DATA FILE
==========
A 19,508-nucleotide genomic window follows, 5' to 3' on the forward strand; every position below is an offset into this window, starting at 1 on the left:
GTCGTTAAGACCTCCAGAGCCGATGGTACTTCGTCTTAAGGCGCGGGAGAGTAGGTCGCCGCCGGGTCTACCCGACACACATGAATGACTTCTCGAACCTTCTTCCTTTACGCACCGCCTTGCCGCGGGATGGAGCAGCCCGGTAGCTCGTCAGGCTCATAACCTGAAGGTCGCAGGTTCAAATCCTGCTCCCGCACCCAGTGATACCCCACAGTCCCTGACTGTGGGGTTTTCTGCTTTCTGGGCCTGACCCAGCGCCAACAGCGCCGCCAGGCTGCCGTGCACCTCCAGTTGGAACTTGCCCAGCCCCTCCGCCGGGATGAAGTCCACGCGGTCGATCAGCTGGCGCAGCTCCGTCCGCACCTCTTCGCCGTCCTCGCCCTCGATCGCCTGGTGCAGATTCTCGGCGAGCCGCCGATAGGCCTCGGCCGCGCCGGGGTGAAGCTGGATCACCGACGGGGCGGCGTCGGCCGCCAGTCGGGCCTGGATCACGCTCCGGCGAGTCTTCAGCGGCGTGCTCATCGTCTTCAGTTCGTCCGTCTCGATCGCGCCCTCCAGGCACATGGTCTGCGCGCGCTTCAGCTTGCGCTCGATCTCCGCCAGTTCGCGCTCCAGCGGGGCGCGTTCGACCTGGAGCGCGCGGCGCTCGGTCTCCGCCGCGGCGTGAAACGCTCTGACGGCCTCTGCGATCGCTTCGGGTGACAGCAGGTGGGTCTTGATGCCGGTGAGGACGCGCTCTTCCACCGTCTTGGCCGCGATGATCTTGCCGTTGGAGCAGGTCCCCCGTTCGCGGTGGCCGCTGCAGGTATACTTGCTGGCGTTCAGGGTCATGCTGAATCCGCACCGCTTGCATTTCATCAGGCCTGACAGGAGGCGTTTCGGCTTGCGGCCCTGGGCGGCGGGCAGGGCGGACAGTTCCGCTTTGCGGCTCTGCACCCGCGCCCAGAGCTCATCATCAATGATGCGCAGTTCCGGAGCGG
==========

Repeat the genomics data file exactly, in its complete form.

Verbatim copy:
A 19,508-nucleotide genomic window follows, 5' to 3' on the forward strand; every position below is an offset into this window, starting at 1 on the left:
GTCGTTAAGACCTCCAGAGCCGATGGTACTTCGTCTTAAGGCGCGGGAGAGTAGGTCGCCGCCGGGTCTACCCGACACACATGAATGACTTCTCGAACCTTCTTCCTTTACGCACCGCCTTGCCGCGGGATGGAGCAGCCCGGTAGCTCGTCAGGCTCATAACCTGAAGGTCGCAGGTTCAAATCCTGCTCCCGCACCCAGTGATACCCCACAGTCCCTGACTGTGGGGTTTTCTGCTTTCTGGGCCTGACCCAGCGCCAACAGCGCCGCCAGGCTGCCGTGCACCTCCAGTTGGAACTTGCCCAGCCCCTCCGCCGGGATGAAGTCCACGCGGTCGATCAGCTGGCGCAGCTCCGTCCGCACCTCTTCGCCGTCCTCGCCCTCGATCGCCTGGTGCAGATTCTCGGCGAGCCGCCGATAGGCCTCGGCCGCGCCGGGGTGAAGCTGGATCACCGACGGGGCGGCGTCGGCCGCCAGTCGGGCCTGGATCACGCTCCGGCGAGTCTTCAGCGGCGTGCTCATCGTCTTCAGTTCGTCCGTCTCGATCGCGCCCTCCAGGCACATGGTCTGCGCGCGCTTCAGCTTGCGCTCGATCTCCGCCAGTTCGCGCTCCAGCGGGGCGCGTTCGACCTGGAGCGCGCGGCGCTCGGTCTCCGCCGCGGCGTGAAACGCTCTGACGGCCTCTGCGATCGCTTCGGGTGACAGCAGGTGGGTCTTGATGCCGGTGAGGACGCGCTCTTCCACCGTCTTGGCCGCGATGATCTTGCCGTTGGAGCAGGTCCCCCGTTCGCGGTGGCCGCTGCAGGTATACTTGCTGGCGTTCAGGGTCATGCTGAATCCGCACCGCTTGCATTTCATCAGGCCTGACAGGAGGCGTTTCGGCTTGCGGCCCTGGGCGGCGGGCAGGGCGGACAGTTCCGCTTTGCGGCTCTGCACCCGCGCCCAGAGCTCATCATCAATGATGCGCAGTTCCGGAGCGG